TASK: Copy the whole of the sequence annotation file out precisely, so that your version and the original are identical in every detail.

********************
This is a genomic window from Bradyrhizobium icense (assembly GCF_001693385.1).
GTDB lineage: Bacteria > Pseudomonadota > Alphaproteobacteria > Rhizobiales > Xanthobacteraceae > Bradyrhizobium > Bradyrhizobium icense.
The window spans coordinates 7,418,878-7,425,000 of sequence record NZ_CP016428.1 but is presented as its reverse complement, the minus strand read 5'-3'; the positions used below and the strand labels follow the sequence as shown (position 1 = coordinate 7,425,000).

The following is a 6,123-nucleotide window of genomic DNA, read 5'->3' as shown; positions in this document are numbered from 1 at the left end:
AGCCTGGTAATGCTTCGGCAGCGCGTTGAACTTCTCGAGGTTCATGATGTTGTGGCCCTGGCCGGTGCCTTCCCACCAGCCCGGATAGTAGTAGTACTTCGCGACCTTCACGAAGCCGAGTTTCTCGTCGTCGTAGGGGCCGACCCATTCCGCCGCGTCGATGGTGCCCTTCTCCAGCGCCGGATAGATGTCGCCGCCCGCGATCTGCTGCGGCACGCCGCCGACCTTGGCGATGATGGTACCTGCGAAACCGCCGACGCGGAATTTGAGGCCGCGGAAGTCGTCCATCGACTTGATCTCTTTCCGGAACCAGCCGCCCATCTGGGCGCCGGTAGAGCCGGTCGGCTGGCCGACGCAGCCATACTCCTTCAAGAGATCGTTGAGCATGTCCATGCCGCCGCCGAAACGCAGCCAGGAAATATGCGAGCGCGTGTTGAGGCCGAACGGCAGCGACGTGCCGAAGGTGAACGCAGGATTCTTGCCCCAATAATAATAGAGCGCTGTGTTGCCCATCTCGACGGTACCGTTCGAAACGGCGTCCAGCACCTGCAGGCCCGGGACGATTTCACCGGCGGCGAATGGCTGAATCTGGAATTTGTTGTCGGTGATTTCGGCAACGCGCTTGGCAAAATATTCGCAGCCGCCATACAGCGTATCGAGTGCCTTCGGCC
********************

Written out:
This is a genomic window from Bradyrhizobium icense (assembly GCF_001693385.1).
GTDB lineage: Bacteria > Pseudomonadota > Alphaproteobacteria > Rhizobiales > Xanthobacteraceae > Bradyrhizobium > Bradyrhizobium icense.
The window spans coordinates 7,418,878-7,425,000 of sequence record NZ_CP016428.1 but is presented as its reverse complement, the minus strand read 5'-3'; the positions used below and the strand labels follow the sequence as shown (position 1 = coordinate 7,425,000).

The following is a 6,123-nucleotide window of genomic DNA, read 5'->3' as shown; positions in this document are numbered from 1 at the left end:
AGCCTGGTAATGCTTCGGCAGCGCGTTGAACTTCTCGAGGTTCATGATGTTGTGGCCCTGGCCGGTGCCTTCCCACCAGCCCGGATAGTAGTAGTACTTCGCGACCTTCACGAAGCCGAGTTTCTCGTCGTCGTAGGGGCCGACCCATTCCGCCGCGTCGATGGTGCCCTTCTCCAGCGCCGGATAGATGTCGCCGCCCGCGATCTGCTGCGGCACGCCGCCGACCTTGGCGATGATGGTACCTGCGAAACCGCCGACGCGGAATTTGAGGCCGCGGAAGTCGTCCATCGACTTGATCTCTTTCCGGAACCAGCCGCCCATCTGGGCGCCGGTAGAGCCGGTCGGCTGGCCGACGCAGCCATACTCCTTCAAGAGATCGTTGAGCATGTCCATGCCGCCGCCGAAACGCAGCCAGGAAATATGCGAGCGCGTGTTGAGGCCGAACGGCAGCGACGTGCCGAAGGTGAACGCAGGATTCTTGCCCCAATAATAATAGAGCGCTGTGTTGCCCATCTCGACGGTACCGTTCGAAACGGCGTCCAGCACCTGCAGGCCCGGGACGATTTCACCGGCGGCGAATGGCTGAATCTGGAATTTGTTGTCGGTGATTTCGGCAACGCGCTTGGCAAAATATTCGCAGCCGCCATACAGCGTATCGAGTGCCTTCGGCC